WHAT IS CHAPTER 7?
Chapter 7 bankruptcy is often referred to as straight bankruptcy, or liquidation bankruptcy. It is known as a liquidation bankruptcy because the trustee in bankruptcy can sell any non-exempt or unprotected assets and pay the money to your creditors. In a Chapter 7 bankruptcy, most debts are wiped out, and the debtor generally loses only non-exempt property. Despite the term liquidation bankruptcy, rarely is property liquidated, because most property is protected by exemption under state law. When an asset is exempt from legal process, a bankruptcy trustee cannot take the property.
The purpose for filing a Chapter 7 bankruptcy is to discharge a debt, or to cancel some debtor obligations. A Chapter 7 petitioner does not have to make payments out of his or her future income to have debts discharged. A Chapter 7 asks the court to erase your debts forever. In exchange, you might have to give up some of your property, such as non-exempt assets. It is important to understand that some debts cannot be discharged in a Chapter 7 bankruptcy.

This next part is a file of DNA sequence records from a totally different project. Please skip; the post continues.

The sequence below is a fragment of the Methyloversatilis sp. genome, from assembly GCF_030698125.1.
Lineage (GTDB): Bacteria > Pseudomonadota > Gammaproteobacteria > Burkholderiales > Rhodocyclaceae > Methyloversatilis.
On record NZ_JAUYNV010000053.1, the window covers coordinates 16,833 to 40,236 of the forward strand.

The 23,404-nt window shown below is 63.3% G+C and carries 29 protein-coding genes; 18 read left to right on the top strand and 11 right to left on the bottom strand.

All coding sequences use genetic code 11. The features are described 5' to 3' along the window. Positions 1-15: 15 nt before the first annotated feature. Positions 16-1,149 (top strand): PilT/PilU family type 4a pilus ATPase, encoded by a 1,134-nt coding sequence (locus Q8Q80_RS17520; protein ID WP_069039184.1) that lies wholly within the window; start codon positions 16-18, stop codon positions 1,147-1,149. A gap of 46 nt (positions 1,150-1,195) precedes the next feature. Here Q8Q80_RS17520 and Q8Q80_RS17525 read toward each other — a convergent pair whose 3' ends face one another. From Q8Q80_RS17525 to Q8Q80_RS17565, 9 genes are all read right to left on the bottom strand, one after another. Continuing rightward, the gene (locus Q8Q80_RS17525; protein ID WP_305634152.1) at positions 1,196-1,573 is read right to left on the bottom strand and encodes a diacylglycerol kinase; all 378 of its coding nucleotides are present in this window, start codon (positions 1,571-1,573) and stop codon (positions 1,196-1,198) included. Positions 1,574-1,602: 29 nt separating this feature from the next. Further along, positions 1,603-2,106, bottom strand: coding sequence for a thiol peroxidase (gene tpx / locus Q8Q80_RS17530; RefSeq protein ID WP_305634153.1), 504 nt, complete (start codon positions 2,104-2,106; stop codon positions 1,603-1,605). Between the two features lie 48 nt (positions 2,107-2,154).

WHAT IS CHAPTER 13?
Chapter 13 is a consolidation of debts into one repayment plan and allows an individual to reorganize debts and to pay the unsecured debt without any further interest accumulating. It also protects the debtor from creditors while the debt is being paid off. Unlike Chapter 7 bankruptcy, a Chapter 13 petition does not ask for an immediate discharge of debts. Instead, he or she offers a plan to repay at least part of those debts over a period of time, usually three to five years, depending on the debtor's disposable income. While a Chapter 13 plan is in place, the debtor is protected from lawsuits, garnishments and other creditor action. The Chapter 13 debtor's plan must be approved by the court. A person who files Chapter 13 bankruptcy remains in bankruptcy until all of the payments in the plan have been made, and the judge issues a discharge of the debts. It is critical to know that Chapter 13 does not require all your debts to be paid one hundred percent or "dollar on the dollar". As in Chapter 7, some debts cannot be discharged in Chapter 13 unless they are paid off in full. Simply stated, a Chapter 13 reorganization can help you reduce debts, eliminate interest charges and spread payments over time. If you are behind in mortgage payments, a reorganization can help you catch up on back payments over time, without losing your home. A Chapter 13 plan of reorganization may allow you to keep property that you may have been forced to liquidate, or turn over to the court, in a complete Chapter 7 liquidation bankruptcy.